Architecture that oppresses the human spirit and curtails social freedom can look beautiful in pictures. Go figure! Hong Kong photographer Andy Yeung has created a series of images taken from the ground looking up—waaaay up! Yet, his photos document an architecture denying principles of human scale thriving since the times of ancient Egypt, Greece and Rome.
The problem with the Modernism began about 100 years ago when the movement pivoted to usher in the “Machine Age”. The fiat of this Modernism was replacing human scale—human anything really—with a machine. Since most of us don’t understand what ‘human scale’ is all about, the values being given up wholesale seemed unimportant. The idea of making everything ‘huge’ seemed exciting at the time, even liberating. In Spanish ‘full speed’ translates as ‘a toda maquina’ [literally: all with machines].
One hundred years later we can use photographer Andy Yeung pictures to measure the results. At the top of the post is a classic shot looking up the middle of 20+ storey atrium. The feeling in the photograph soon turns from ‘up lifting’ to a sense that we are stuck in the bowels of an Orwellian society… Can we go upstairs? Do we need a card with special permissions to make the elevator work? Is Big Brother watching?
You bet. The electronic surveillance is not visible in the photo, yet present everywhere.
This image is reminiscent of the shapes we see in conches and sea shells. Mineral formations sometimes present this way inside quartz when rocks are sliced open and polished. Of course, this is yet another internal atrium. The photograph has a kind of ‘other worldly’ quality. It is as if the clouds had parted and a Biblical god was about to speak to his chosen people. Somehow, one suspects that the reality behind this illusion is more restrictive and privileged than awe inspiring.
Here, the architecture quotes the Renaissance era when humanist values returned to western European capitals on their way to taking over the architecture and town planning traditions throughout the west. But nothing could be more antithetical than to use the elements of the humanistic tradition as appliqué in yet another tower atrium. While the classical architecture cut its reputation on relationships measured in simple, small whole numbers like 1 : 2 : 3, this Modernism wants nothing to do with anything small or simple. The sides of the atrium are in a ratio of 2 : 3, so far so good. However; the height of the atrium measures 10x or more. Thus, the ratios appear monstrously distorted as 10 : 2 : 3. The only thing we can say for sure about this is that the sun will never shine in any of the windows lower than the top 3 storeys. Never mind being able to open the windows to get fresh air. At these proportions, sound transmission from one unit to the other across the atrium rules out anything but hermetically sealed windows and air conditioned interiors. Energy efficiencies be damned!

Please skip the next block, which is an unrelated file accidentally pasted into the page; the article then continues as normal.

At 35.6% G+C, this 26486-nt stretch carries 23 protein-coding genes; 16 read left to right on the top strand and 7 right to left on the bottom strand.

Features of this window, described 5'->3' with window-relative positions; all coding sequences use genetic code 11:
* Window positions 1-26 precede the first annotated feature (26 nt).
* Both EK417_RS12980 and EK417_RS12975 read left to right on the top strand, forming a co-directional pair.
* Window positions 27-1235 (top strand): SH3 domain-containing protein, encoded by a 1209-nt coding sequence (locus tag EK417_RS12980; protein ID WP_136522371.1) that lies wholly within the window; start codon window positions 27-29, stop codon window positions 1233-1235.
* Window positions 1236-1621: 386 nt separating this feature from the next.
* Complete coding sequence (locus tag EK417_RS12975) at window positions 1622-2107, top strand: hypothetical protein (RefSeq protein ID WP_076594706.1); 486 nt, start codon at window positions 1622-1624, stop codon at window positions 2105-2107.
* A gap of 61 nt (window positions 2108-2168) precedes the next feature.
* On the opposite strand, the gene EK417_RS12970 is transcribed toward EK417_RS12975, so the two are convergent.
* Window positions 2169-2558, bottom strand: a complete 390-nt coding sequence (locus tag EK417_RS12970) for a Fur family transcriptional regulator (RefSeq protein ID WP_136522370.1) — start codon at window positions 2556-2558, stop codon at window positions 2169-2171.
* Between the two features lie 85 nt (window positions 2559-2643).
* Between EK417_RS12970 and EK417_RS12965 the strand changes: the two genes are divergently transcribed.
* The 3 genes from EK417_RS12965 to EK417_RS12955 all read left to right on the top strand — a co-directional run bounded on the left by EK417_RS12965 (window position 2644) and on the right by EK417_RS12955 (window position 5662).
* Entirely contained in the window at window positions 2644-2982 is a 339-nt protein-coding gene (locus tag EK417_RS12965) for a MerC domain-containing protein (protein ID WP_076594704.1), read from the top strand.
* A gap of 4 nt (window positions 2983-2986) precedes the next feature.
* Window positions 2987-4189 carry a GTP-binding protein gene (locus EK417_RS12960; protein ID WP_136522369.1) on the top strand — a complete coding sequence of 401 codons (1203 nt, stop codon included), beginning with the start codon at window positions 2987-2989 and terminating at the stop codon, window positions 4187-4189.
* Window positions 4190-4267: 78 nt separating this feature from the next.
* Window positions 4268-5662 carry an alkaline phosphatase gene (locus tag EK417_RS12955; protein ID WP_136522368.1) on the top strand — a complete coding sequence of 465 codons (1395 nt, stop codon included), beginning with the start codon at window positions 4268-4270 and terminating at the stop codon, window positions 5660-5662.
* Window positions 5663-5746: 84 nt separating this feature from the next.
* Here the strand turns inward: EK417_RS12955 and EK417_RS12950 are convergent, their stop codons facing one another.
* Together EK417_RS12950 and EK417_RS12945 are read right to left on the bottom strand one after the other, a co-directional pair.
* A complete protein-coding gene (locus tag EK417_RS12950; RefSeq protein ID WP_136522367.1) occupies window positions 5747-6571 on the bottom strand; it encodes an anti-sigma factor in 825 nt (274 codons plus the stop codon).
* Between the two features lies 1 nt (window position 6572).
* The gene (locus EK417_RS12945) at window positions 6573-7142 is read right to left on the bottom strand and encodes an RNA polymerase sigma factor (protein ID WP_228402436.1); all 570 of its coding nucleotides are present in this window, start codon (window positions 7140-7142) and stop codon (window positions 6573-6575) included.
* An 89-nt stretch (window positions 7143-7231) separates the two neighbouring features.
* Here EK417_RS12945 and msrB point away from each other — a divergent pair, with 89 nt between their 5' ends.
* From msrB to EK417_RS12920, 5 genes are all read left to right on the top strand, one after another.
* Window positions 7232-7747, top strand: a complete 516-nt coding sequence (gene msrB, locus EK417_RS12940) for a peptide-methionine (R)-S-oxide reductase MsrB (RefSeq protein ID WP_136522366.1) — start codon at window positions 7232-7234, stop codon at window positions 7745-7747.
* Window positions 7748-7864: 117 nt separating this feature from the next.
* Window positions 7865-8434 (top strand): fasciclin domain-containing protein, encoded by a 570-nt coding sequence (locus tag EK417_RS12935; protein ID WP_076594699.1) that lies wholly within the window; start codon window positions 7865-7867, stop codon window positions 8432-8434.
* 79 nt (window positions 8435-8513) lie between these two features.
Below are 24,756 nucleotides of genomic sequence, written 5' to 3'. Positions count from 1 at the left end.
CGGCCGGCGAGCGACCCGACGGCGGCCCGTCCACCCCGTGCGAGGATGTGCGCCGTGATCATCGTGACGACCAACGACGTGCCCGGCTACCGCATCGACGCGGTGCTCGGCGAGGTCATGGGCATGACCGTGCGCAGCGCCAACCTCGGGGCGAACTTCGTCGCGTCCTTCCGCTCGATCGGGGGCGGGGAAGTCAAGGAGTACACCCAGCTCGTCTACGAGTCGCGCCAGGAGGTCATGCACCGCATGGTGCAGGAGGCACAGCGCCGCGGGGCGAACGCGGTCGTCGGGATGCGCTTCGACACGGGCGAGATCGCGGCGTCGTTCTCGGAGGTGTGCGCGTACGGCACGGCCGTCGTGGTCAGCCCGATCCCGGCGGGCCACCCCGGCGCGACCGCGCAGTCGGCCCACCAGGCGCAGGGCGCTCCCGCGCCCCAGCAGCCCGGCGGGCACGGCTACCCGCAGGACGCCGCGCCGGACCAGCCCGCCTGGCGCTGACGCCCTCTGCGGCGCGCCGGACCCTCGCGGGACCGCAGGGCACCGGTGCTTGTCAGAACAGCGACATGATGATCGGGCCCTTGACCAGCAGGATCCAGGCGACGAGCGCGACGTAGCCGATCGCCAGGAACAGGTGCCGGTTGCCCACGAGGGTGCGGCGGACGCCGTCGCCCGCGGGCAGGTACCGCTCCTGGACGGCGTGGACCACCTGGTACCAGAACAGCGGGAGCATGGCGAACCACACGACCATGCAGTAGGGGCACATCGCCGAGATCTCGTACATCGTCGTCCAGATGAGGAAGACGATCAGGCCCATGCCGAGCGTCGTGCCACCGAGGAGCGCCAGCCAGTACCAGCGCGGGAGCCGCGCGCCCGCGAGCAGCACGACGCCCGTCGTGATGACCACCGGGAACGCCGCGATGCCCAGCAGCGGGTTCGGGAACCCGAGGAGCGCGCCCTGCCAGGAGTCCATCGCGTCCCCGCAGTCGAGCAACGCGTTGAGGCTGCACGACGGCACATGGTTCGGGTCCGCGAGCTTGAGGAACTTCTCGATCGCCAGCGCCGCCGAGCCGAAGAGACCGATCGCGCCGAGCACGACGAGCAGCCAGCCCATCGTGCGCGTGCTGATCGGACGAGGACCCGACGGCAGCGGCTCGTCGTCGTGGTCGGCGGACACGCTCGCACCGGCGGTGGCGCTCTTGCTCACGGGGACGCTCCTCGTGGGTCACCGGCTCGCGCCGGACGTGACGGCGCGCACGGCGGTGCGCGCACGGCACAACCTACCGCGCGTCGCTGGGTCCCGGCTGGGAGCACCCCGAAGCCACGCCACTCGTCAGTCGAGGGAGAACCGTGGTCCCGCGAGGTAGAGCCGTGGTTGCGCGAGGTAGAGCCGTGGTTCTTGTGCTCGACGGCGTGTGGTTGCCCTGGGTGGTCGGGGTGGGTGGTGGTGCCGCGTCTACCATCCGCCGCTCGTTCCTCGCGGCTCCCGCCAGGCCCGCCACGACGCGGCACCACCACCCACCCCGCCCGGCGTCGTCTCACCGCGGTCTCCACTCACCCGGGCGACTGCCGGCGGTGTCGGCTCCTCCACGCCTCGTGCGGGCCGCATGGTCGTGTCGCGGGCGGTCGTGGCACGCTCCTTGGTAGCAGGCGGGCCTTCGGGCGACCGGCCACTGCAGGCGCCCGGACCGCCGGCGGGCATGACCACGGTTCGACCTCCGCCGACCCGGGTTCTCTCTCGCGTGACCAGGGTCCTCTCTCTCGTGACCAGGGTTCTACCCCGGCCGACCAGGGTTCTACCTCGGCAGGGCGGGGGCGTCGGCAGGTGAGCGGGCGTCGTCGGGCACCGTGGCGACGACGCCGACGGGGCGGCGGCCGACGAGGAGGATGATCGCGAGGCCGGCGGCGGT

Of course, as we move down the social ladder we will see new rules coming into play. In this set of buildings the sun still cannot penetrate lower than the top three floors, but the noise generated in each of the suites can reverberate up and down the ‘atrium’ with impunity. Social conditions break down when towers are used for housing… Welcome to the ‘hood! Here you will never get to know your neighbour. The possibility for a chance encounter on a face-to-face basis is precluded by this brand of planning. Thus, even here the best option becomes to hang out an air conditioning unit to hum in the atrium, then seal the windows and doors to block out noise from the neighbours. Who needs a breeze when the fan is on continuously?